This article was published in the print edition of Popjournalism magazine, and is currently available as paywalled content on Artsculture.ca
Two regular-sized inkjet paper signs announce that you’ve arrived at the offices of Rick Mercer’s Monday Report. It looks like every other office in the labyrinth-like Toronto CBC Headquarters. Inside, there’s a farm of grey institutional desks with fabric cubicle walls. Lined around the room are tiny, mostly square workplaces. Near the end of the hall, to the right, is Rick Mercer’s small and windowless office. You can tell because there’s an oversized paper envelope taped to the door with his name on it.
Right now, Mercer is not in his office and it looks like he never is. His Spartan home base holds a simple desk with a few accessories and two basic bookshelves on opposite walls. It looks like a humourless place in which to produce a comedy show. However, further exploration is put on hold as Mercer steps out of another office to introduce himself.
Once we shake hands and exchange pleasantries, Mercer takes a few minutes to pose for a few promotional photographs. He’s smaller than you’d think he’d be, but everyone says that about television celebrities. Other than that detail, he looks exactly as he does on television: an average-looking Canadian, with an average build. He has green eyes that are housed over thick, arched eyebrows. His curly black hair looks unmovable and forever in place. Today he’s wearing a pair of grey dress pants with a black suit jacket over a navy T-shirt.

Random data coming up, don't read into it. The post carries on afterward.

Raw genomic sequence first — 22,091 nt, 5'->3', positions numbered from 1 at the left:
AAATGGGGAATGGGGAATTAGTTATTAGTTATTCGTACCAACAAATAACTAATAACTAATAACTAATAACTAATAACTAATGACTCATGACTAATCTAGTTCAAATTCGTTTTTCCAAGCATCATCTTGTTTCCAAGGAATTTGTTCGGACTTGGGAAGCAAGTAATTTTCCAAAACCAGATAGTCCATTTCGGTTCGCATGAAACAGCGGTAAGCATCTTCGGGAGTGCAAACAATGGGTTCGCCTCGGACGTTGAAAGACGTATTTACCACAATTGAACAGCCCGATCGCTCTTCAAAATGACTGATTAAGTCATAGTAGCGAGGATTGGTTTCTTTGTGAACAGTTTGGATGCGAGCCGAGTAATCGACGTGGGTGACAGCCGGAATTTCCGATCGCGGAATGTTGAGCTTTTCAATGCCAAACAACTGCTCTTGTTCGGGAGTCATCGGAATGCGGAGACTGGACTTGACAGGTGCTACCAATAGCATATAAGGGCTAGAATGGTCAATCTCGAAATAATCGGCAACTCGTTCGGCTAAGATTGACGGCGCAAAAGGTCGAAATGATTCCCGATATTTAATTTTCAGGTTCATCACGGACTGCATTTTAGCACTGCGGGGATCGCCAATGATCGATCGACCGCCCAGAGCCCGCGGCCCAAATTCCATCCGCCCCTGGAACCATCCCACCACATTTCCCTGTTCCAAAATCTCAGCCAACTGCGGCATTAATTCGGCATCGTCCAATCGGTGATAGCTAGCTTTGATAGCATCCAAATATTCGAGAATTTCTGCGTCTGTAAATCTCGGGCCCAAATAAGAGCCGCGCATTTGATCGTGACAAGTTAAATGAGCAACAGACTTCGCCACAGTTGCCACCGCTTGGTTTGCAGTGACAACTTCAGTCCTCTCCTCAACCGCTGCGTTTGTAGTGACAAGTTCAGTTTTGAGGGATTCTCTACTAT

After the photo shoot, his expression is serious, but not intimidating. The chit-chat between celebrity and journalist is civil and efficient, like a business transaction. He seems wary, like the friendly face of Popjournalism could at any time turn into an ambush.
It only takes a misplaced pen to crumble that impression.
As we walk into Mercer’s office to start the interview, following a covert effort to find my missing pen or to locate a stray replacement, I sheepishly admit that I need to borrow a pen.
This act seems to break the ice for Mercer. He sits down behind his desk, takes off his suit jacket, and turns his burgundy plastic pen organizer towards me.
“It’s the first day back to school and I’ve got my supplies,” he says. “Help yourself.”